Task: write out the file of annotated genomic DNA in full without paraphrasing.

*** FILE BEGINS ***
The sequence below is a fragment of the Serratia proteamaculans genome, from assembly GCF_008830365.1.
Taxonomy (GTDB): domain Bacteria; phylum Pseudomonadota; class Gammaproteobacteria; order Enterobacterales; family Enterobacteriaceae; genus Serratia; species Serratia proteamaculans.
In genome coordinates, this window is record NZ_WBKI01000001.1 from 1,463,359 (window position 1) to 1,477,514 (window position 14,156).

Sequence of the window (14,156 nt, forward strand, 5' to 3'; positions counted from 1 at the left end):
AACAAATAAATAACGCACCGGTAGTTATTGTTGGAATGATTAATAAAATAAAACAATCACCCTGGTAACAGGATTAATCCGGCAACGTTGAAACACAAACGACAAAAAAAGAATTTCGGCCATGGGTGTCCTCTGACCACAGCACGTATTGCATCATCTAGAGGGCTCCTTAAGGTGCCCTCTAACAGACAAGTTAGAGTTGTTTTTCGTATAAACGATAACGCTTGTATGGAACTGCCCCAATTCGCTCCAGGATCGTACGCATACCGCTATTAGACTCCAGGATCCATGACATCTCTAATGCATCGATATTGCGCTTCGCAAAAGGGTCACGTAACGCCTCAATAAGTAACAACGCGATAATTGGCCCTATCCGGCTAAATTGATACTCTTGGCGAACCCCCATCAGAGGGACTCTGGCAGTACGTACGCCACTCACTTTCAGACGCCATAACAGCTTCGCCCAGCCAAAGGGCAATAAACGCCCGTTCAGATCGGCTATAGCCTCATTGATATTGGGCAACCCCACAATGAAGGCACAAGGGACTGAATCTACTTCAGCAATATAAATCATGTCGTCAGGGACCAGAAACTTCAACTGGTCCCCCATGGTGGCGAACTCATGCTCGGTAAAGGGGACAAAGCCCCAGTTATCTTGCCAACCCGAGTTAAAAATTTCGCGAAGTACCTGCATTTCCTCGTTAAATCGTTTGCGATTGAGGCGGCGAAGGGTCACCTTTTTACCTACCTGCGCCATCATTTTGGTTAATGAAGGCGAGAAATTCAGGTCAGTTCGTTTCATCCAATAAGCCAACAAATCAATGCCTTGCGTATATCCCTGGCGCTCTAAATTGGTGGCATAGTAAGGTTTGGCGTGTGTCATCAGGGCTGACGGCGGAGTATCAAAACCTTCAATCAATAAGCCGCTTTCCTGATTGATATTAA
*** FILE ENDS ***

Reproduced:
The sequence below is a fragment of the Serratia proteamaculans genome, from assembly GCF_008830365.1.
Taxonomy (GTDB): domain Bacteria; phylum Pseudomonadota; class Gammaproteobacteria; order Enterobacterales; family Enterobacteriaceae; genus Serratia; species Serratia proteamaculans.
In genome coordinates, this window is record NZ_WBKI01000001.1 from 1,463,359 (window position 1) to 1,477,514 (window position 14,156).

Sequence of the window (14,156 nt, forward strand, 5' to 3'; positions counted from 1 at the left end):
AACAAATAAATAACGCACCGGTAGTTATTGTTGGAATGATTAATAAAATAAAACAATCACCCTGGTAACAGGATTAATCCGGCAACGTTGAAACACAAACGACAAAAAAAGAATTTCGGCCATGGGTGTCCTCTGACCACAGCACGTATTGCATCATCTAGAGGGCTCCTTAAGGTGCCCTCTAACAGACAAGTTAGAGTTGTTTTTCGTATAAACGATAACGCTTGTATGGAACTGCCCCAATTCGCTCCAGGATCGTACGCATACCGCTATTAGACTCCAGGATCCATGACATCTCTAATGCATCGATATTGCGCTTCGCAAAAGGGTCACGTAACGCCTCAATAAGTAACAACGCGATAATTGGCCCTATCCGGCTAAATTGATACTCTTGGCGAACCCCCATCAGAGGGACTCTGGCAGTACGTACGCCACTCACTTTCAGACGCCATAACAGCTTCGCCCAGCCAAAGGGCAATAAACGCCCGTTCAGATCGGCTATAGCCTCATTGATATTGGGCAACCCCACAATGAAGGCACAAGGGACTGAATCTACTTCAGCAATATAAATCATGTCGTCAGGGACCAGAAACTTCAACTGGTCCCCCATGGTGGCGAACTCATGCTCGGTAAAGGGGACAAAGCCCCAGTTATCTTGCCAACCCGAGTTAAAAATTTCGCGAAGTACCTGCATTTCCTCGTTAAATCGTTTGCGATTGAGGCGGCGAAGGGTCACCTTTTTACCTACCTGCGCCATCATTTTGGTTAATGAAGGCGAGAAATTCAGGTCAGTTCGTTTCATCCAATAAGCCAACAAATCAATGCCTTGCGTATATCCCTGGCGCTCTAAATTGGTGGCATAGTAAGGTTTGGCGTGTGTCATCAGGGCTGACGGCGGAGTATCAAAACCTTCAATCAATAAGCCGCTTTCCTGATTGATATTAA